The United Nations Environment Programme (UNEP) is coordinating the organization of the World Water Day 2010 campaign on behalf of UN-Water and in collaboration with FAO, UNDP, UNECE, UNICEF, UNESCO, UN-Habitat, WHO, and the UN-Water Decade Programme on Advocacy and Communication as well as with partner organizations such as International Water Association, World Wide fund for Nature and World Water Council.
International World Water Day is held annually on 22 March as a means of focusing attention on the importance of freshwater and advocating for the sustainable management of freshwater resources.An international day to celebrate freshwater was recommended at the 1992 United Nations Conference on Environment and Development (UNCED). The United Nations General Assembly responded by designating 22 March 1993 as the first World Water Day.UN-Water is dedicating World Water Day 2010 to the theme of water quality, reflecting its importance alongside quantity of the resource in water management.
You may also like to visit the following websites to learn more about Water supply and Management issues in India and elsewhere in the world.
GWC to help the Naandi Foundation bring clean water to 600,000 people in India
GWC will be supporting the Naandi Foundation, an innovative Indian nonprofit. With GWC’s support, Naandi will be able to bring clean water to an additional 600,000 people in India.
We see great potential in Naandi’s fee-based community drinking water systems. The inexpensive and scalable model makes it possible to imagine the day when everyone in India has access to clean water.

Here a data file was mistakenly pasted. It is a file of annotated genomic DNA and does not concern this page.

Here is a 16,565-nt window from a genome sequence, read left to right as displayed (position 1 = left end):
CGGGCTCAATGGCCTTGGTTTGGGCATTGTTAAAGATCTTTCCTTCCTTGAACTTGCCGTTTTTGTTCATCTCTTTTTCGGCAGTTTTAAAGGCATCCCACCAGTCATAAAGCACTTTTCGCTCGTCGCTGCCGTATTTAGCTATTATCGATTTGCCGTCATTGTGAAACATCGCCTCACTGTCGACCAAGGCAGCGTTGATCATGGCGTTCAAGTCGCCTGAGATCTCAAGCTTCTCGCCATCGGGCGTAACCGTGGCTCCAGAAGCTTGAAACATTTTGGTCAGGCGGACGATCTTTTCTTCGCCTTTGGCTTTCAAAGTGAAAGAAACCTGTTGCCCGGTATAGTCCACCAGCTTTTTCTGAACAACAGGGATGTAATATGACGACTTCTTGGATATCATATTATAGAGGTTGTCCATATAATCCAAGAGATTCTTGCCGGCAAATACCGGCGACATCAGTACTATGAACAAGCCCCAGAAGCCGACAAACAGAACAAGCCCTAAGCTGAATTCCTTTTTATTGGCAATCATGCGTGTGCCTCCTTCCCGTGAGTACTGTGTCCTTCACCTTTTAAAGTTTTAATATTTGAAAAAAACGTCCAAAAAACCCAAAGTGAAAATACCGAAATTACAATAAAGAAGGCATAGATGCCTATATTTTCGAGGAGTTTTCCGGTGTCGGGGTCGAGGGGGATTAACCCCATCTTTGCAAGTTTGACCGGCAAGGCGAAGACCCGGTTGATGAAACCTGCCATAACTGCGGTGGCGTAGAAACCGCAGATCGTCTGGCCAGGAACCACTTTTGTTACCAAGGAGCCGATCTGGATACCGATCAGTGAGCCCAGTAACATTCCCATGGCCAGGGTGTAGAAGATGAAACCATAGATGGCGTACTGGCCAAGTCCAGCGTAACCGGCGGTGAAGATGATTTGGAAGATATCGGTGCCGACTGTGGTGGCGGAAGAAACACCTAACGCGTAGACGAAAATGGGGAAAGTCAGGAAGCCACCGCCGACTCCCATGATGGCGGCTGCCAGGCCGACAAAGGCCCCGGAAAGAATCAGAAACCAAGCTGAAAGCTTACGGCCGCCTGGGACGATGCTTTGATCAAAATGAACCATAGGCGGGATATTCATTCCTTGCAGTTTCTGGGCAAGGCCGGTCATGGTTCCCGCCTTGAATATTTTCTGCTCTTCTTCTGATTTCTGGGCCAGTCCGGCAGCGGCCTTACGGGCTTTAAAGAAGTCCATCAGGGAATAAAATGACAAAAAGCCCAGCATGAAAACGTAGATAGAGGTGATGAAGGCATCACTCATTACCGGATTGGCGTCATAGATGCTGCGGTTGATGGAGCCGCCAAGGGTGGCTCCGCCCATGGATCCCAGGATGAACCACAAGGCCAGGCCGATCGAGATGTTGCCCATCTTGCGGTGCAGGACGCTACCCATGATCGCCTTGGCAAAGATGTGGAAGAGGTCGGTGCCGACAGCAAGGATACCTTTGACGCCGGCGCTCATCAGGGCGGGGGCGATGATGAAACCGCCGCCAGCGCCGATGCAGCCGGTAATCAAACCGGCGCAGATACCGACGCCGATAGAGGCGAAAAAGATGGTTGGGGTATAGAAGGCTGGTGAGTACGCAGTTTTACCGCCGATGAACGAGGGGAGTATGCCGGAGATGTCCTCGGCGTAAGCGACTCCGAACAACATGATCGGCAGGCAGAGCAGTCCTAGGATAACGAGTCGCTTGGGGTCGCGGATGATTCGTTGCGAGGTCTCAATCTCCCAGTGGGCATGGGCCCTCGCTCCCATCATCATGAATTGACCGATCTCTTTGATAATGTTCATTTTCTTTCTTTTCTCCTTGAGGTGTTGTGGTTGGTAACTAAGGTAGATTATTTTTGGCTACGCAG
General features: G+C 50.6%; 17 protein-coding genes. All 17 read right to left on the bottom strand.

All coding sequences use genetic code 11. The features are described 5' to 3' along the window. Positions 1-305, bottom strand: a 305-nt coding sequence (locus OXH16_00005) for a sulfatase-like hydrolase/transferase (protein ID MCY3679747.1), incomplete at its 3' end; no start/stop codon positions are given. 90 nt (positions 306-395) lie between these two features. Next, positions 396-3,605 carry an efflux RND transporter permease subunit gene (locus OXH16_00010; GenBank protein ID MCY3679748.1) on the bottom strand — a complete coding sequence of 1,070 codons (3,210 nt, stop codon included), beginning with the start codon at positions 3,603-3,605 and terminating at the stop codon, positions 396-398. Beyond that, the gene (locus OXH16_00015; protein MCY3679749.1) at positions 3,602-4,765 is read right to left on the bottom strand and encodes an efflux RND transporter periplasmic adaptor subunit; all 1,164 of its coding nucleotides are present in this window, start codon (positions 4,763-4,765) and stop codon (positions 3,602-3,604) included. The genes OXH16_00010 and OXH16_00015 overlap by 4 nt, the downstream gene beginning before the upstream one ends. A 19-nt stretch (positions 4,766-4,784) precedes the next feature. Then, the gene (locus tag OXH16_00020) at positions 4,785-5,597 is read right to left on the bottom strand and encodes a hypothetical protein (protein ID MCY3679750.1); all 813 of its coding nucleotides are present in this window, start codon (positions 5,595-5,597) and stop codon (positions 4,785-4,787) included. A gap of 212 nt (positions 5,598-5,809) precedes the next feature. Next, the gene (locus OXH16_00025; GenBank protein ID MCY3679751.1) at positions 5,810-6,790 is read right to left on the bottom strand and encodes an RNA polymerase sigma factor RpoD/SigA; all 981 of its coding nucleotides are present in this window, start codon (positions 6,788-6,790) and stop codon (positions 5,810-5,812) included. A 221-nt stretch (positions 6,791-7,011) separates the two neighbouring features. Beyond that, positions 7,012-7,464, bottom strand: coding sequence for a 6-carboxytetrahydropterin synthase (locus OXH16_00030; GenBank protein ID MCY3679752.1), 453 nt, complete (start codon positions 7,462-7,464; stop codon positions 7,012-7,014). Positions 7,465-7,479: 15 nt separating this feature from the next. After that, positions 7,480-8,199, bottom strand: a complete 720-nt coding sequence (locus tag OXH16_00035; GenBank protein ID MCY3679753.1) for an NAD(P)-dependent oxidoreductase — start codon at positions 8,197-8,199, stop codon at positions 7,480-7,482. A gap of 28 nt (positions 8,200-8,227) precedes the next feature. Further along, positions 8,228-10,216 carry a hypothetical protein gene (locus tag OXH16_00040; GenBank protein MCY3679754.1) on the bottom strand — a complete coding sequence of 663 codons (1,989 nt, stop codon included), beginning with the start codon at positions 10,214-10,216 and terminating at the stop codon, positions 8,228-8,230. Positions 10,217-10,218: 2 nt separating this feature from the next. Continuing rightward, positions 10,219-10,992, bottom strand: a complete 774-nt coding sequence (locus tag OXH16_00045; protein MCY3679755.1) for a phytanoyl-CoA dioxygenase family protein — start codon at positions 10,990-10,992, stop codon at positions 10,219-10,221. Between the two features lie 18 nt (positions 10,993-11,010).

Naandi works with local governments to set up kiosks that sell water purified using advanced reverse-osmosis technology. Local communities are asked to contribute a percentage to the initial financing of the system, which increases ownership, improves accountability and helps ensure long-term sustainability.
These water kiosks transform rural villages, improving overall health and creating jobs. The benefits can also be seen in smaller things that make everyday life better. Villagers have told us that food tastes better when it’s cooked with clean water.
Naandi is one of the three winners of the Ashoka Changemakers competition that Global Water Challenge sponsored. The competition sought to identify and invest in social entrpreneurs with innovative solutions that could be replicated more widely
Two million people, most of them children, die annually due to preventable waterborne diseases. Millions more suffer from stunted growth and development. It’s time for a dramatic change — a revolution that will make potable water available, affordable, and accessible more rapidly, and on a wider scale than has been possible before.
WaterHealth International is leading such a revolution — the Blue Revolution — with a mission to provide sustainable access to clean, safe water to all, including the poorest communities. WaterHealth is already providing such access to clean water to hundreds of thousands of people around the world.We are dedicated to extending the reach of our innovative, clean-water solutions to make a positive and lasting difference in people’s lives — because water really does equal life.
|GENESIS : The Maharaja And The Waterman